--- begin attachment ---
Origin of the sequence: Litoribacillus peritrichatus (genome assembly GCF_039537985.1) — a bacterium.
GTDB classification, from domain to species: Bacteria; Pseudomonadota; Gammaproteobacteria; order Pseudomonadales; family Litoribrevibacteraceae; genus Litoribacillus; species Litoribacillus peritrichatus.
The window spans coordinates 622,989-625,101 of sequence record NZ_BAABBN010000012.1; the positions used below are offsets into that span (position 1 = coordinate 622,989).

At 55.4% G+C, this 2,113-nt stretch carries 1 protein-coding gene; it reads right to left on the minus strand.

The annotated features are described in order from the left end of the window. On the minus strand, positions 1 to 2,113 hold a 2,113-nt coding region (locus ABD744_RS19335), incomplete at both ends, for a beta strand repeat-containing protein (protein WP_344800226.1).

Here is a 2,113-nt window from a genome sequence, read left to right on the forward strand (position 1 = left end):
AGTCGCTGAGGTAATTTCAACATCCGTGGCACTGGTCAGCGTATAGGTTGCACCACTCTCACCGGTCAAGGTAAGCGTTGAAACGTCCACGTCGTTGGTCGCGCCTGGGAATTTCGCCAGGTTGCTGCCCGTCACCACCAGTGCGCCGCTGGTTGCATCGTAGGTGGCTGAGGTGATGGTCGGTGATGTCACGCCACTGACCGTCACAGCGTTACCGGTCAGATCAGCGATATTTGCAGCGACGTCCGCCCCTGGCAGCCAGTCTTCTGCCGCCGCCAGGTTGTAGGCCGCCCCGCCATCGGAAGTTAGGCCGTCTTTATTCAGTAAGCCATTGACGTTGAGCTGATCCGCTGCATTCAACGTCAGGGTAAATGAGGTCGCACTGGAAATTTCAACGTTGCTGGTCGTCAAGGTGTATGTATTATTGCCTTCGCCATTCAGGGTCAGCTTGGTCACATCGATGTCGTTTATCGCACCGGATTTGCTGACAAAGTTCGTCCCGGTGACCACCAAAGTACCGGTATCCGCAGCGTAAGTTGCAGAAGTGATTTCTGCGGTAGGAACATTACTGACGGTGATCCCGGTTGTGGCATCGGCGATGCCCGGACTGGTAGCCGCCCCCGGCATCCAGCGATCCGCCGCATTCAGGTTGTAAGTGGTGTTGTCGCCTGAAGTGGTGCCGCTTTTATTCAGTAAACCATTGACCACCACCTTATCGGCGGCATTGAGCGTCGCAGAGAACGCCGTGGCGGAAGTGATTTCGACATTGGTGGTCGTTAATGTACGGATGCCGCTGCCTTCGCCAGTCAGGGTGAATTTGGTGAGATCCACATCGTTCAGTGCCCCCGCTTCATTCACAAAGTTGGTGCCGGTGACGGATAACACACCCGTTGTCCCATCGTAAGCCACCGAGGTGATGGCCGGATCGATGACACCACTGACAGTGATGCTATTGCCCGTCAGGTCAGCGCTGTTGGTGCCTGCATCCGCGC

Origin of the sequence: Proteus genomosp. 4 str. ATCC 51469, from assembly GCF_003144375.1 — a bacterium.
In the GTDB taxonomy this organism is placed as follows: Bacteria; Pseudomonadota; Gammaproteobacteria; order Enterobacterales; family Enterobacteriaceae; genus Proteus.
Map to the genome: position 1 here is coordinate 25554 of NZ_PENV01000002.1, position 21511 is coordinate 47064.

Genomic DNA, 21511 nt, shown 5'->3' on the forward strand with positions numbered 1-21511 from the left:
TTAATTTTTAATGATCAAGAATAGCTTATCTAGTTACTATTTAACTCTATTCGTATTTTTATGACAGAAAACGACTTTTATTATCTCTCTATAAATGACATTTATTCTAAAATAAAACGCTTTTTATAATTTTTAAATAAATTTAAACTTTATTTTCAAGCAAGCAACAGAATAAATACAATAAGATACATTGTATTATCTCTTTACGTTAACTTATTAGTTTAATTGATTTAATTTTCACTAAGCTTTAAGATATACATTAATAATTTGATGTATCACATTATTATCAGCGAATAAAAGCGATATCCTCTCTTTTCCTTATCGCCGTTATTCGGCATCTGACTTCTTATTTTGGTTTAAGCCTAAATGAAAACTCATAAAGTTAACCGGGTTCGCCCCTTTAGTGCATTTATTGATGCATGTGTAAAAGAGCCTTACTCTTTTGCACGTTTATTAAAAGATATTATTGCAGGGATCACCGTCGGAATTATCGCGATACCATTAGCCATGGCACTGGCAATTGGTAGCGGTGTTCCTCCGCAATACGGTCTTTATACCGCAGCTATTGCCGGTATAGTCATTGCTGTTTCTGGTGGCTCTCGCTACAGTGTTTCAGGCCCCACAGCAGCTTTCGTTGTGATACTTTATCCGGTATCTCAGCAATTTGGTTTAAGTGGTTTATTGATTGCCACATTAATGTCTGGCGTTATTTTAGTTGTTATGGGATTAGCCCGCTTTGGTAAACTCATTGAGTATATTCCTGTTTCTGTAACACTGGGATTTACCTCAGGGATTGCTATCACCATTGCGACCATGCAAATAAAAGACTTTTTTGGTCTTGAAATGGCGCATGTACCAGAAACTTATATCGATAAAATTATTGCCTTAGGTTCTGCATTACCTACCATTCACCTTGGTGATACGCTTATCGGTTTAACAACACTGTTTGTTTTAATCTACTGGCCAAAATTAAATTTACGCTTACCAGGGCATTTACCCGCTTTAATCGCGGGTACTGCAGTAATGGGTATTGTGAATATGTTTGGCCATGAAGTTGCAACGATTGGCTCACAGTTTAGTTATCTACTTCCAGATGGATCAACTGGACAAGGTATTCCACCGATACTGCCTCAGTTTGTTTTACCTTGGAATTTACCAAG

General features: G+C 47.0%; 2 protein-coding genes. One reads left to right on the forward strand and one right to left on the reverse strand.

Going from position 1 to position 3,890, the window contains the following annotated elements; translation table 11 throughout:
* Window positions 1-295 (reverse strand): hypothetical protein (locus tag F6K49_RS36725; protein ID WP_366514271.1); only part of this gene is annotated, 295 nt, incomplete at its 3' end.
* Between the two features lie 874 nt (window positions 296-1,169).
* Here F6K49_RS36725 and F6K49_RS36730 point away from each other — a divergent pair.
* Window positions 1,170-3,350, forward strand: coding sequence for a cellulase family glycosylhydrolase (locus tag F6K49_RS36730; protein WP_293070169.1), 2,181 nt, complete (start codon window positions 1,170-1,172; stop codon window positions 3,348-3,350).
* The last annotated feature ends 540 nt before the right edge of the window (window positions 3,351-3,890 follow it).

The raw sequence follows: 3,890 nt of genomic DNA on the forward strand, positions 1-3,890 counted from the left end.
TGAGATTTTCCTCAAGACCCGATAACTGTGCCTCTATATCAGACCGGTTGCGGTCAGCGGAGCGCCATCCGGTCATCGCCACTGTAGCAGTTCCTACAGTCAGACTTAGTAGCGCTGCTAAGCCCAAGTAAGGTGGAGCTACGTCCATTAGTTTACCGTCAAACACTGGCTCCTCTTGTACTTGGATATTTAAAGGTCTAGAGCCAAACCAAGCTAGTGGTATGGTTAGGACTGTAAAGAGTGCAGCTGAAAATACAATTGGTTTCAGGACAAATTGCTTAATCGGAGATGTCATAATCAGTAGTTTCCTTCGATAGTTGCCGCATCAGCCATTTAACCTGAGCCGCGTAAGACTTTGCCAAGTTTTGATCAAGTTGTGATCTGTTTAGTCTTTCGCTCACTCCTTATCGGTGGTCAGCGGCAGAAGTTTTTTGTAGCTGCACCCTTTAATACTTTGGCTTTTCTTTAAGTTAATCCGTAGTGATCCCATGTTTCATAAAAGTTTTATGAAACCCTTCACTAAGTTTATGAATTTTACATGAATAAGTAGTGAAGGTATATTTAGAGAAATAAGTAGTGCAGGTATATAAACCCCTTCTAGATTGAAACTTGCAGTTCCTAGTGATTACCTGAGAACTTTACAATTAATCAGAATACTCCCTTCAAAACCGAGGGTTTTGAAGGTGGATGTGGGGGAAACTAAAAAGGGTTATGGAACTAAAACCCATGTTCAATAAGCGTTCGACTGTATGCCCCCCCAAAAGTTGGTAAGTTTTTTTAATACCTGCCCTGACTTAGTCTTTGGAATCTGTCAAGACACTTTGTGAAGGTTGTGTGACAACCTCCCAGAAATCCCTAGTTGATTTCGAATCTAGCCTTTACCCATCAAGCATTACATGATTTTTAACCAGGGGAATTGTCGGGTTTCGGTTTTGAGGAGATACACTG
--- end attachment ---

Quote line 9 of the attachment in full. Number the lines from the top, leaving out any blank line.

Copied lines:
In the GTDB taxonomy this organism is placed as follows: Bacteria; Pseudomonadota; Gammaproteobacteria; order Enterobacterales; family Enterobacteriaceae; genus Proteus.